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The Most Famous Man in America: The Biography of Henry Ward Beecher
560 pp., 22.00
That Loving Feeling
Henry Ward Beecher, the son of a New England divine and brother to the author of Uncle Tom's Cabin, Harriet Beecher Stowe, became the most celebrated preacher of the Civil War era. The subject of Debby Applegate's Pulitzer Prize-winning biography, The Most Famous Man in America, Beecher is also remembered for a sex-scandal that played out on the front pages—a tabloidish drama that will remind many readers of the Clinton-Lewinski affair. The obvious parallel may well account for the biography's publication to a wide audience.
When the Reverend Henry Ward Beecher's seduction of Mrs. Elizabeth Tilton became public knowledge, Brooklyn's Plymouth Church tried to cover up their pastor's infidelity through a rigged investigation. By that time, 1871, Beecher, the offended husband, Theodore Tilton, and their mutual business partner, Henry Bowen, had been trying to reconcile for two years through secret meetings and written agreements. Their efforts came undone when the radical suffragette Victoria Woodhull, offended by Beecher's sisters, decided to let the world know that Henry Ward Beecher practiced the free love principles Victoria Woodhull was being vilified for advocating.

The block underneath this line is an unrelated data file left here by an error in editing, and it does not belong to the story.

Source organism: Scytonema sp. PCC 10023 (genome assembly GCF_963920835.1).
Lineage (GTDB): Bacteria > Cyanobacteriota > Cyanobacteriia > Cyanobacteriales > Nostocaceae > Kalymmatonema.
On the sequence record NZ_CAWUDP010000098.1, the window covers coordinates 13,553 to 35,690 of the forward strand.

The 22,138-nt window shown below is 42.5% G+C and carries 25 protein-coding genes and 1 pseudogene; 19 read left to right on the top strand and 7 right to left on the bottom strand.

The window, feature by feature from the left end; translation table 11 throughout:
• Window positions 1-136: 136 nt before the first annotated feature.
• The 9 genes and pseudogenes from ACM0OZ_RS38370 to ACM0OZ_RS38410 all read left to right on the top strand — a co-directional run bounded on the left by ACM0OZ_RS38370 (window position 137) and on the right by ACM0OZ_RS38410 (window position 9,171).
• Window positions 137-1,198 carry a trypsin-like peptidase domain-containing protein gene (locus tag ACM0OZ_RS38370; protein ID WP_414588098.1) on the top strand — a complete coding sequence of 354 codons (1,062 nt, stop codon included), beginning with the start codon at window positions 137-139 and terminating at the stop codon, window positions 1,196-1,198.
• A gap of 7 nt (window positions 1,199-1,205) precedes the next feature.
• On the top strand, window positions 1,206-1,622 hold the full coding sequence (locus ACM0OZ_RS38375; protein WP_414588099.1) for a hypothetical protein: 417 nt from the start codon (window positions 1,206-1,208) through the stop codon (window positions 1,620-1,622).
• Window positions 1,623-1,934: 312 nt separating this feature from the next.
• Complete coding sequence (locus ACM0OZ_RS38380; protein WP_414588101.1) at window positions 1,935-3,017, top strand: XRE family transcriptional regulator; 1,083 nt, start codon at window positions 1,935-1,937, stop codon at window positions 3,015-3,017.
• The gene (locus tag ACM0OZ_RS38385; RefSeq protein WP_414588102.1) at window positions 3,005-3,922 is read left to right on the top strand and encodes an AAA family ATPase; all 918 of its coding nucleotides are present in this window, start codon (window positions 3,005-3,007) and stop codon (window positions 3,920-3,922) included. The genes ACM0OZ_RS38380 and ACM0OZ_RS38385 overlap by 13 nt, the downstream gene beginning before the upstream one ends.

Others knew that in addition to Mrs. Tilton, Beecher had "ravished" Edna Dean Proctor, likely fathered Mrs. Chloe Beach's child Violet, and had other women slipping in and out of his church office. Still, Plymouth Church thought it could keep the lid on. Because Beecher had often been abetted in his infidelities by the injured parties, including the cuckolded husbands, the victims' stories appeared too outrageous to be credible. Since Mrs. Tilton confessed and retracted her confession of the affair multiple times, and Beecher always took care to phrase his admissions with a Clintonian nicety, proof of Beecher's affair with Mrs. Tilton, as well as his dalliances with others, remained circumstantial.
Debby Applegate presents her subject in the way his audiences and friends found him, as a figure of endless ...